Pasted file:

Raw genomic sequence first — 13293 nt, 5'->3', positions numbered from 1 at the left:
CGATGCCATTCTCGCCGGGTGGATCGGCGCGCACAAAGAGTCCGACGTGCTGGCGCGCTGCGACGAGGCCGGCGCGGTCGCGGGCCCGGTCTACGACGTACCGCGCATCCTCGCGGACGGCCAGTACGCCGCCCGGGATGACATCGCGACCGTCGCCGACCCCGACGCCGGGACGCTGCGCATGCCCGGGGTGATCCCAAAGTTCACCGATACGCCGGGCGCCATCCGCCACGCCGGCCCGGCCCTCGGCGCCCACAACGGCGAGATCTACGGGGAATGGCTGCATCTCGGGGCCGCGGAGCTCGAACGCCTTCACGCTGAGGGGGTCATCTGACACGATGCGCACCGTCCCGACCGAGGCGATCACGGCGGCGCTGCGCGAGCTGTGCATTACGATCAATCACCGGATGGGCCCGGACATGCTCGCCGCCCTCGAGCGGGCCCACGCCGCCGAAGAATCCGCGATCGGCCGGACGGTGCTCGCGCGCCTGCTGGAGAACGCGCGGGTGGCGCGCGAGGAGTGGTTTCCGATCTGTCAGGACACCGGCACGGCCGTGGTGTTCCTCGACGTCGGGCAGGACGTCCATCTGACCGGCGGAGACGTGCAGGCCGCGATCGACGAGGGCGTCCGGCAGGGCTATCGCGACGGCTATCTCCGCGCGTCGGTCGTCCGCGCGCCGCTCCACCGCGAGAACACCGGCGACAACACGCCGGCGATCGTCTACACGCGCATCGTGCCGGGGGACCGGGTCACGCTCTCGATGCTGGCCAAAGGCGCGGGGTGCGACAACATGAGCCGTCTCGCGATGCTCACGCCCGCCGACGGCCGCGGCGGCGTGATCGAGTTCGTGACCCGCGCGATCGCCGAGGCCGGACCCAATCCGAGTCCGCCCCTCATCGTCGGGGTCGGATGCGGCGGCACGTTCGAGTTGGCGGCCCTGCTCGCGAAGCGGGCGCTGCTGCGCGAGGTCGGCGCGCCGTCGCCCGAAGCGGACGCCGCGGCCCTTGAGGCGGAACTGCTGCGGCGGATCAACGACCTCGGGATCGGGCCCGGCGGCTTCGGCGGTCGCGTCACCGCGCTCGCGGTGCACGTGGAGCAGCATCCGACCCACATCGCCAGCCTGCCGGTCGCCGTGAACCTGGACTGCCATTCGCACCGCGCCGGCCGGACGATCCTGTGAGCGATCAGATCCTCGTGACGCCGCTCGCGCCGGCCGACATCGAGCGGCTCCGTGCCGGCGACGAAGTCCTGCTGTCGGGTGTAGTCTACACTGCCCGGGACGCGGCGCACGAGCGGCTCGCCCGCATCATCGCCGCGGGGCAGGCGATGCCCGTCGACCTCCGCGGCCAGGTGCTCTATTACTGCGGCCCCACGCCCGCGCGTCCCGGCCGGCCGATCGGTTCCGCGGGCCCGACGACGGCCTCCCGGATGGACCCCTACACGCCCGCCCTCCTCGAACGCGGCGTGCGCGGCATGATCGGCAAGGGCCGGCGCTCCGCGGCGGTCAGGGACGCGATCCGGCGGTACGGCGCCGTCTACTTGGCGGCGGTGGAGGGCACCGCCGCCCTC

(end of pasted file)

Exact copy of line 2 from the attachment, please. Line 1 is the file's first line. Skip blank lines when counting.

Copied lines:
CGATGCCATTCTCGCCGGGTGGATCGGCGCGCACAAAGAGTCCGACGTGCTGGCGCGCTGCGACGAGGCCGGCGCGGTCGCGGGCCCGGTCTACGACGTACCGCGCATCCTCGCGGACGGCCAGTACGCCGCCCGGGATGACATCGCGACCGTCGCCGACCCCGACGCCGGGACGCTGCGCATGCCCGGGGTGATCCCAAAGTTCACCGATACGCCGGGCGCCATCCGCCACGCCGGCCCGGCCCTCGGCGCCCACAACGGCGAGATCTACGGGGAATGGCTGCATCTCGGGGCCGCGGAGCTCGAACGCCTTCACGCTGAGGGGGTCATCTGACACGATGCGCACCGTCCCGACCGAGGCGATCACGGCGGCGCTGCGCGAGCTGTGCATTACGATCAATCACCGGATGGGCCCGGACATGCTCGCCGCCCTCGAGCGGGCCCACGCCGCCGAAGAATCCGCGATCGGCCGGACGGTGCTCGCGCGCCTGCTGGAGAACGCGCGGGTGGCGCGCGAGGAGTGGTTTCCGATCTGTCAGGACACCGGCACGGCCGTGGTGTTCCTCGACGTCGGGCAGGACGTCCATCTGACCGGCGGAGACGTGCAGGCCGCGATCGACGAGGGCGTCCGGCAGGGCTATCGCGACGGCTATCTCCGCGCGTCGGTCGTCCGCGCGCCGCTCCACCGCGAGAACACCGGCGACAACACGCCGGCGATCGTCTACACGCGCATCGTGCCGGGGGACCGGGTCACGCTCTCGATGCTGGCCAAAGGCGCGGGGTGCGACAACATGAGCCGTCTCGCGATGCTCACGCCCGCCGACGGCCGCGGCGGCGTGATCGAGTTCGTGACCCGCGCGATCGCCGAGGCCGGACCCAATCCGAGTCCGCCCCTCATCGTCGGGGTCGGATGCGGCGGCACGTTCGAGTTGGCGGCCCTGCTCGCGAAGCGGGCGCTGCTGCGCGAGGTCGGCGCGCCGTCGCCCGAAGCGGACGCCGCGGCCCTTGAGGCGGAACTGCTGCGGCGGATCAACGACCTCGGGATCGGGCCCGGCGGCTTCGGCGGTCGCGTCACCGCGCTCGCGGTGCACGTGGAGCAGCATCCGACCCACATCGCCAGCCTGCCGGTCGCCGTGAACCTGGACTGCCATTCGCACCGCGCCGGCCGGACGATCCTGTGAGCGATCAGATCCTCGTGACGCCGCTCGCGCCGGCCGACATCGAGCGGCTCCGTGCCGGCGACGAAGTCCTGCTGTCGGGTGTAGTCTACACTGCCCGGGACGCGGCGCACGAGCGGCTCGCCCGCATCATCGCCGCGGGGCAGGCGATGCCCGTCGACCTCCGCGGCCAGGTGCTCTATTACTGCGGCCCCACGCCCGCGCGTCCCGGCCGGCCGATCGGTTCCGCGGGCCCGACGACGGCCTCCCGGATGGACCCCTACACGCCCGCCCTCCTCGAACGCGGCGTGCGCGGCATGATCGGCAAGGGCCGGCGCTCCGCGGCGGTCAGGGACGCGATCCGGCGGTACGGCGCCGTCTACTTGGCGGCGGTGGAGGGCACCGCCGCCCTC